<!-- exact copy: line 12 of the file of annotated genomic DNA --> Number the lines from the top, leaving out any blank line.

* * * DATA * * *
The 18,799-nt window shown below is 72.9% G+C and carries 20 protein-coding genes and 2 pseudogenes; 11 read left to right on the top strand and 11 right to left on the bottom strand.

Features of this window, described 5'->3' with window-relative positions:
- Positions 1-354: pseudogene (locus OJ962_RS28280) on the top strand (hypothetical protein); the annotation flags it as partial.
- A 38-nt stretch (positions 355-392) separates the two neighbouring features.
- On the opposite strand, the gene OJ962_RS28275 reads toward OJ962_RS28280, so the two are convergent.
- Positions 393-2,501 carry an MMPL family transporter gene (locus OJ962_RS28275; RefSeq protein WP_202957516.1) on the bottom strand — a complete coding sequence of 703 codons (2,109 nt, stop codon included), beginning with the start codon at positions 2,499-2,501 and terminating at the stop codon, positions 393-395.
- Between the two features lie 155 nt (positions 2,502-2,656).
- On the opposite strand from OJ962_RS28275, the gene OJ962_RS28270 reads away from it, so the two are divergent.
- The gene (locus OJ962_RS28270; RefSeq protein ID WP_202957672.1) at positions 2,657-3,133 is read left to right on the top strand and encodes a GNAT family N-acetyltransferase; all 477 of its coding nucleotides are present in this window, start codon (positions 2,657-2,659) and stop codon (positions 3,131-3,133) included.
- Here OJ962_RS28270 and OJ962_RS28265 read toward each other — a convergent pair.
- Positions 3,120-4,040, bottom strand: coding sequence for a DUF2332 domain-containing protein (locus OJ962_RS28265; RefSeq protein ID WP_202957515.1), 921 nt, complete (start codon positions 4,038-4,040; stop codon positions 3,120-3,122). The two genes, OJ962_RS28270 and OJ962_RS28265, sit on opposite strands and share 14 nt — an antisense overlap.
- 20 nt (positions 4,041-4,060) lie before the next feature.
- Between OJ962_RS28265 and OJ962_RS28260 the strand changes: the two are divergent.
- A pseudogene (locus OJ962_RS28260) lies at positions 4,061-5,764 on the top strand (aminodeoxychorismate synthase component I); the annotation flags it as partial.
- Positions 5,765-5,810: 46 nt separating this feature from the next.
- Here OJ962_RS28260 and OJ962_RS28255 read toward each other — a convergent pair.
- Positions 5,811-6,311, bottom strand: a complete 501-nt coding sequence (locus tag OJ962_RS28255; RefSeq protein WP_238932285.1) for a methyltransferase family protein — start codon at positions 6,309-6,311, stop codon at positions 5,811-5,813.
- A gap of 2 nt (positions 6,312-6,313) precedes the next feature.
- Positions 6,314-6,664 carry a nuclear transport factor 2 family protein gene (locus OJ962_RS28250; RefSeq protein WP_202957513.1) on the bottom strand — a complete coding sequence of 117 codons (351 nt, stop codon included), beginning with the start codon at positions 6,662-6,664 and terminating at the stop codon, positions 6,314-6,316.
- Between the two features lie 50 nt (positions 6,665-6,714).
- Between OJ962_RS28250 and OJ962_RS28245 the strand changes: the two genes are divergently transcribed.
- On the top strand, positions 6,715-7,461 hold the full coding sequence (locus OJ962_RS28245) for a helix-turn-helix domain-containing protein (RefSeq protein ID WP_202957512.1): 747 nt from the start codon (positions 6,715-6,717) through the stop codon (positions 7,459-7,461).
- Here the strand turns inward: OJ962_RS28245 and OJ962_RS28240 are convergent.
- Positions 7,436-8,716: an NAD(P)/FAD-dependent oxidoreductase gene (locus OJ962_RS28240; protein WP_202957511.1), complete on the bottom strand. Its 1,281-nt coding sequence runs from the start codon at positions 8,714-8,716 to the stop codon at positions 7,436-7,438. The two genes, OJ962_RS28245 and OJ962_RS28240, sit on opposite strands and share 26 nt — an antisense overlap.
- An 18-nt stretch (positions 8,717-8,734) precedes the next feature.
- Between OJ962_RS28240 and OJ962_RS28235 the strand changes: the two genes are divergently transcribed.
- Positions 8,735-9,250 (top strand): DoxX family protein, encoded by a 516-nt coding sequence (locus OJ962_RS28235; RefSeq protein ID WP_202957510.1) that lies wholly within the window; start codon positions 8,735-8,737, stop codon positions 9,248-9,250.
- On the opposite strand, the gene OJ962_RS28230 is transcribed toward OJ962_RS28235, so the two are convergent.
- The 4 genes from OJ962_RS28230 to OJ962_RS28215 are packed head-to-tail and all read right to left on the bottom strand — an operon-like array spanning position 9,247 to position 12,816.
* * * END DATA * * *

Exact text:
- 20 nt (positions 4,041-4,060) lie before the next feature.